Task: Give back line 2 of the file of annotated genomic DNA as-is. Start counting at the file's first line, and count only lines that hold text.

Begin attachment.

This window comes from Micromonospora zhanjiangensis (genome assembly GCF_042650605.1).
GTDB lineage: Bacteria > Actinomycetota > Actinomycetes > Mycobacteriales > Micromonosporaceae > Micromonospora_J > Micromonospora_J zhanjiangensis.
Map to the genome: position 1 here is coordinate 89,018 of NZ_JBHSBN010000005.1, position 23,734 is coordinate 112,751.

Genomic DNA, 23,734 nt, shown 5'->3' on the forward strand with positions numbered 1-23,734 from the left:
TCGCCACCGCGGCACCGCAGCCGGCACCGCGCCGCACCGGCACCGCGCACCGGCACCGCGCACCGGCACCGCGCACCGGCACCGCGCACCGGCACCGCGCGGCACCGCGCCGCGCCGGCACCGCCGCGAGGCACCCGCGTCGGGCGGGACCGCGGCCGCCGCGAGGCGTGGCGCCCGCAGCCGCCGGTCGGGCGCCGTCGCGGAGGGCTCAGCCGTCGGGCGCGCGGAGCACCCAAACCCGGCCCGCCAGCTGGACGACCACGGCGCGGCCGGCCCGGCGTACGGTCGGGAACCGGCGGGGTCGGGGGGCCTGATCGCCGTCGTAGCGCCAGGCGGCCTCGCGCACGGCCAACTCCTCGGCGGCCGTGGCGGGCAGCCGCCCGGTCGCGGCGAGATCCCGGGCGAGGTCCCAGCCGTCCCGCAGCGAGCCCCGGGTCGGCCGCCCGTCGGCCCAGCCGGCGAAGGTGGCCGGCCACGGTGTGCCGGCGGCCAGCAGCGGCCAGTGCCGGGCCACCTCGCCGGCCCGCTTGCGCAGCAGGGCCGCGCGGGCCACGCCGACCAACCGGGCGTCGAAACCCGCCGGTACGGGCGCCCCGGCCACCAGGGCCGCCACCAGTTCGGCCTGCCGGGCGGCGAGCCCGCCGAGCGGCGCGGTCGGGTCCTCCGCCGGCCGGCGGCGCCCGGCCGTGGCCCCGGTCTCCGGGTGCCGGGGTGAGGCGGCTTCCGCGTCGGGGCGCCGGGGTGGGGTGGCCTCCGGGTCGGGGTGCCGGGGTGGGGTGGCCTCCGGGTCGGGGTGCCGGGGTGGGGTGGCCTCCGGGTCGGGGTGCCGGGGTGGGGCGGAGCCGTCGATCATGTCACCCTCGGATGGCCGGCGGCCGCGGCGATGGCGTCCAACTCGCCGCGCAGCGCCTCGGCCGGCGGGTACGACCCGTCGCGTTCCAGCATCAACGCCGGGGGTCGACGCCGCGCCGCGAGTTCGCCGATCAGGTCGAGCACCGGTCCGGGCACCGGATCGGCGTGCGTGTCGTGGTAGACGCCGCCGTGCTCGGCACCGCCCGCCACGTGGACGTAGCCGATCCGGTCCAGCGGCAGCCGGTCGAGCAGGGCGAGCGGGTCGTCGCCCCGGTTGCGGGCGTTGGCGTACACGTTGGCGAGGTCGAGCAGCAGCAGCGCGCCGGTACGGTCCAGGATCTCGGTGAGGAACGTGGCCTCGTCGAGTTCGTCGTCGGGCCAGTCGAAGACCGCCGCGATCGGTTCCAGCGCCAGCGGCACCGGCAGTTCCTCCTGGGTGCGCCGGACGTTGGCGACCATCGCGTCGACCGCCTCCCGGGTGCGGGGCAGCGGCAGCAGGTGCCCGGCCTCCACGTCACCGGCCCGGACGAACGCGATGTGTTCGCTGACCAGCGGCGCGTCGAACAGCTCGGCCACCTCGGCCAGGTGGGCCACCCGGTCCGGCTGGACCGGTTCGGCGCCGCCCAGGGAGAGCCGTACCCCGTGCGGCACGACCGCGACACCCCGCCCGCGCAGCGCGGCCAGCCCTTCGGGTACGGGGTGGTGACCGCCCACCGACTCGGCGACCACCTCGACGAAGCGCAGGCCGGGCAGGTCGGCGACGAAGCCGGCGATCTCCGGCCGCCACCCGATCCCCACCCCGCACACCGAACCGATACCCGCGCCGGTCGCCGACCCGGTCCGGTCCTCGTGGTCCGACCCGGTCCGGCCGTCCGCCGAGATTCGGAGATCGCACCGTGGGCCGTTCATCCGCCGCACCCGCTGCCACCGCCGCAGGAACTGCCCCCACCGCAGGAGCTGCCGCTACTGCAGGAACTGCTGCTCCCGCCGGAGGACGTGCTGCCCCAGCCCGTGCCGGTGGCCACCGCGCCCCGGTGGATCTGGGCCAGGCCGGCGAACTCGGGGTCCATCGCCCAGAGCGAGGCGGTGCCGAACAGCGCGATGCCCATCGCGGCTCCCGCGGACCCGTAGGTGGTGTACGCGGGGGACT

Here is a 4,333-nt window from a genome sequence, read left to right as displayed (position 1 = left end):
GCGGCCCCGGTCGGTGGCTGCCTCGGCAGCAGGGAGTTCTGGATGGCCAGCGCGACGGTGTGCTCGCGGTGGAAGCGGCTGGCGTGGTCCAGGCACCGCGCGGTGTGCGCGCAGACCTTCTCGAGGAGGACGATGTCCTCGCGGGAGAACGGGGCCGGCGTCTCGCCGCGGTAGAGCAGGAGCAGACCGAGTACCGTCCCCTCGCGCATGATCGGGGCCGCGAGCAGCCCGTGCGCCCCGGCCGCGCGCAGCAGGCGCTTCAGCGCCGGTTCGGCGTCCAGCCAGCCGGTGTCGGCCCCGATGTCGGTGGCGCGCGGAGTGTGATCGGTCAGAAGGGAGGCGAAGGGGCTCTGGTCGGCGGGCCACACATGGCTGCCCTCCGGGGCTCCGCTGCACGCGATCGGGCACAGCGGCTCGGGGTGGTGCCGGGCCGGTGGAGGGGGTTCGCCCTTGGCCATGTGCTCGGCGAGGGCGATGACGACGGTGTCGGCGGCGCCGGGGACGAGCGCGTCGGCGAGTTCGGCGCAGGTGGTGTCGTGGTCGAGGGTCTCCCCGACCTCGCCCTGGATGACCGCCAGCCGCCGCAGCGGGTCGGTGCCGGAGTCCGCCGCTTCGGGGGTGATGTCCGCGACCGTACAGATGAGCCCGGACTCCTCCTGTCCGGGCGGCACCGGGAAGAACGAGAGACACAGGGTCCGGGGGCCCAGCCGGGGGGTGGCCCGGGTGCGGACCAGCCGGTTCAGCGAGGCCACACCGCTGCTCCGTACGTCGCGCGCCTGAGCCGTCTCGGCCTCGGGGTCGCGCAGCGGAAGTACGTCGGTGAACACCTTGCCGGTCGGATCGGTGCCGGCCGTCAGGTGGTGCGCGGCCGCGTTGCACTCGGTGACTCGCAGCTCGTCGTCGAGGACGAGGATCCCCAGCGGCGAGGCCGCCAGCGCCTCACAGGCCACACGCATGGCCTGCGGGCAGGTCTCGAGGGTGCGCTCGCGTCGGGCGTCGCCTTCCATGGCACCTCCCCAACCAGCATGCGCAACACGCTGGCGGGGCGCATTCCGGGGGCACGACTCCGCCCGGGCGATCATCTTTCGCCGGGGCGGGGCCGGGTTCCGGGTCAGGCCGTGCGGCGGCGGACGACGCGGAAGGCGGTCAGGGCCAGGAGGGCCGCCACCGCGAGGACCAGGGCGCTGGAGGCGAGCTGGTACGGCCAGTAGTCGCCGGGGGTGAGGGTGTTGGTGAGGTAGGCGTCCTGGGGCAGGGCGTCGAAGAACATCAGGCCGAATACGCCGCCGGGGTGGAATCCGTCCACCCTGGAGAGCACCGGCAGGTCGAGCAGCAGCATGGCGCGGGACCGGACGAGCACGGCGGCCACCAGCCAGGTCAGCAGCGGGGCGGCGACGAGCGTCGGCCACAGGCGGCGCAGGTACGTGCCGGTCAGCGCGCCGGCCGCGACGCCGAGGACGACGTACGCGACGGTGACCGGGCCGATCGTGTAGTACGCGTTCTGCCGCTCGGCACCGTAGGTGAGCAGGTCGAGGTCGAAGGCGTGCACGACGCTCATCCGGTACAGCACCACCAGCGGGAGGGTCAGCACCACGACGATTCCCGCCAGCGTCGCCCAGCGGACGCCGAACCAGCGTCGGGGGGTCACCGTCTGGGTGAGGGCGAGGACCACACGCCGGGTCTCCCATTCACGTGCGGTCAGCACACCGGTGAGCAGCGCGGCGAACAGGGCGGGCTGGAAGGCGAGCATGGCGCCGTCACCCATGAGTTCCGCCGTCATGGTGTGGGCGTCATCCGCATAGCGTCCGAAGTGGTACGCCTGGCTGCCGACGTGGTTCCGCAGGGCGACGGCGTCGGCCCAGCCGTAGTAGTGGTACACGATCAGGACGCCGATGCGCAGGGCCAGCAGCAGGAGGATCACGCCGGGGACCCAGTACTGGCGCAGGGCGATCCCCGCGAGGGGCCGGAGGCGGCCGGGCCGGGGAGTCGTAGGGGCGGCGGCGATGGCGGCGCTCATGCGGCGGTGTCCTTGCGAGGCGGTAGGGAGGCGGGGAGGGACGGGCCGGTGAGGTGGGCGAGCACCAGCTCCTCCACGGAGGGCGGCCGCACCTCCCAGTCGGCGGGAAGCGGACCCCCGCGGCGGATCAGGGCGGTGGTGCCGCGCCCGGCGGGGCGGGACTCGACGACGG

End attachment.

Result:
GTDB lineage: Bacteria > Actinomycetota > Actinomycetes > Mycobacteriales > Micromonosporaceae > Micromonospora_J > Micromonospora_J zhanjiangensis.